If the anarchy is to be put to rest, the UN must make a coordinated effort. Libya’s problems are very much interconnected and a wholesale response is the only way to forge permanent solutions. First and foremost, immediate action is required to stop the ongoing bloodshed. This entails militarily-backed political pressure from the UN Security Council on General Haftar to stop his ongoing offensive. Once a ceasefire has been enacted, a return to the negotiating table is the only logical step; however, unlike previous negotiations, both General Haftar and the representatives of the GNA must be made to see that a political option is their only option. Haftar must accept the fact that he will never be allowed rule Libya single-handedly while the GNA must acknowledge his role in a future government coalition. Pressure must be applied economically, and even militarily, to prevent either side from returning to the battlefield. Arms embargoes force warlords to count their bullets while economic incentives brings pressure from the people to end the conflict. UN military action should also considered, similar to the UN Operation in the Congo in 1960, where peacekeepers upheld peace deals and supervised elections.

            It may be objected that foreign intervention would be counter-intuitive as the crisis was only brought about through foreign intervention. However, unlike in Syria where Russia and the US are continuously at odds, Libya’s standing is of much less significance to the butting-heads of the Middle East. The US only intervened in 2011 because the Arab Springs provided an internationally backed opportunity to settle an old score while Russia let it happen unopposed in an attempt at improving relations with the US. As it stands, neither Washington nor Moscow have vested interests in the nation’s leadership or in the nation itself thus removing a great roadblock to multilateral international action. Libya’s strategic importance is also limited by its location and sectarian makeup. The country lies at a distance from the notorious Palestine-Israel conflict, and its lack of a Sunni-Shia split removes it from the Iran-Saudi rivalry. The problems that plague Libya have a more direct effect on Europe as a result of the immigrant and refugee pathway, making conflicts of interests both less likely and more negotiable. Moreover, foreign nations seem to be playing both sides instead of throwing their weight behind one faction or other. France and Russia, for example, reportedly communicate with both Khalifa Haftar as well as the UN-recognized Tripoli-based government, another indication of a lack of true vested interests.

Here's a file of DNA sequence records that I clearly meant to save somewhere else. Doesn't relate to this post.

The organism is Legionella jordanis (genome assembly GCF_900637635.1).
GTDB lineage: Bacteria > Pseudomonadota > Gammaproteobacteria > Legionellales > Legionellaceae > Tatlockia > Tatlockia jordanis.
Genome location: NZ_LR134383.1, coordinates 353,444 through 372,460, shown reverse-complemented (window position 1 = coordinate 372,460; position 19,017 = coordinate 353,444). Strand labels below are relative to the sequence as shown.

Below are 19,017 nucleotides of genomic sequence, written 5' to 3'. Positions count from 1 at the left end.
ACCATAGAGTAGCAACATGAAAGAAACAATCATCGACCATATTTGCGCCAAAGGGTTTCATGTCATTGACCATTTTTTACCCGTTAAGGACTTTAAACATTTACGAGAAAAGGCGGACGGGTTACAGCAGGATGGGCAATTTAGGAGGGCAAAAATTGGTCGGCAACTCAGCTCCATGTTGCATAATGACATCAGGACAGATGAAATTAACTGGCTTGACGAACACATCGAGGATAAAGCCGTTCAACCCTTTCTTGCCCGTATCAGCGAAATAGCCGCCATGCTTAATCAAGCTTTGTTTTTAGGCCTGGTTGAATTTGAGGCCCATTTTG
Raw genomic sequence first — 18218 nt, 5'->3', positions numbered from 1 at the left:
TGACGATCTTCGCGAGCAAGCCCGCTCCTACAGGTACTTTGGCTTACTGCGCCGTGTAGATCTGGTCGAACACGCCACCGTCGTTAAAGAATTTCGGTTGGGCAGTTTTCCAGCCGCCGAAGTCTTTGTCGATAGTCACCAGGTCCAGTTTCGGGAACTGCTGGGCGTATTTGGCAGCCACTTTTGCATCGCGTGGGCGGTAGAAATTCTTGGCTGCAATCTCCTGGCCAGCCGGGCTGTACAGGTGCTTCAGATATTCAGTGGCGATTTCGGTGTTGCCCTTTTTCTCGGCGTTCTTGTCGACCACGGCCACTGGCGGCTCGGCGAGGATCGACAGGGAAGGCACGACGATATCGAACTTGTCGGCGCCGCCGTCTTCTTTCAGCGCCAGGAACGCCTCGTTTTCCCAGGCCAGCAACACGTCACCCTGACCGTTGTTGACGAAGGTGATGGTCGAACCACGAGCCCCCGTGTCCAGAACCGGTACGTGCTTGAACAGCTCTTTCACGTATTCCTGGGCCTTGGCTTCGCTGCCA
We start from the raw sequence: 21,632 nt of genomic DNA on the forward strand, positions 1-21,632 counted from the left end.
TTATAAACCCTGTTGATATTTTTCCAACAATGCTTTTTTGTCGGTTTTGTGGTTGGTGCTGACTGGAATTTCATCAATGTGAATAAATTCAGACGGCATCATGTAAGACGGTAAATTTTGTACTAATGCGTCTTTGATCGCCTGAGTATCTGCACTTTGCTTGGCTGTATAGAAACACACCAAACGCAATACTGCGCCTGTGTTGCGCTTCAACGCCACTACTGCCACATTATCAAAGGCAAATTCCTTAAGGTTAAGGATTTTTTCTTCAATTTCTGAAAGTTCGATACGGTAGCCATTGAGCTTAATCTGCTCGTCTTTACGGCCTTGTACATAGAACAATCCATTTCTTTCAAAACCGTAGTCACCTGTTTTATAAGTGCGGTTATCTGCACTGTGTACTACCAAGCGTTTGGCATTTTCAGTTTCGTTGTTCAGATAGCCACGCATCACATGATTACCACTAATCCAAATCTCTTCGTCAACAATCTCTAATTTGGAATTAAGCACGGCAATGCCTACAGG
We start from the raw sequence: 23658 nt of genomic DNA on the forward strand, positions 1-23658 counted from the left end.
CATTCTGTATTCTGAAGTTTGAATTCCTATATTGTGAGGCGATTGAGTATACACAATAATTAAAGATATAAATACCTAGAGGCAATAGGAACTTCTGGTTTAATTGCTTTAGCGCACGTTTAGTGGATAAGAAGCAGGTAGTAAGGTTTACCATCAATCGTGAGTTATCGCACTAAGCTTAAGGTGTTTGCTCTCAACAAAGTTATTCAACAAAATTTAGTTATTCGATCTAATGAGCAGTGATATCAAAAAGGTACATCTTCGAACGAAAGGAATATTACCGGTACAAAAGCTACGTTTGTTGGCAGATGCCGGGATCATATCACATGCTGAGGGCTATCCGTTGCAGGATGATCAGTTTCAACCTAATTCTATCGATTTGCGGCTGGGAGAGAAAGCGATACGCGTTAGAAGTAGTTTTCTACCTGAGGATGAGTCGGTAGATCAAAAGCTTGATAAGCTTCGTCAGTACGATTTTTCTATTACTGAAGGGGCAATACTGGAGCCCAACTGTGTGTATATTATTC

Libya has the chance to avoid becoming a perpetual failed state since the absence of gross foreign intervention and sectarian conflict remove a great deal of roadblocks on the path to a prosperous nation. However, the potential dangers of descent into another failed Middle Eastern state and a prolonged civil war are apparent. Fifteen years of Lebanese civil war crippled the nation for decades to come while the instability of Afghanistan led to the birth of international terrorist groups. A multilateral response to the situation is essential in preventing further bloodshed as well as future humanitarian crises.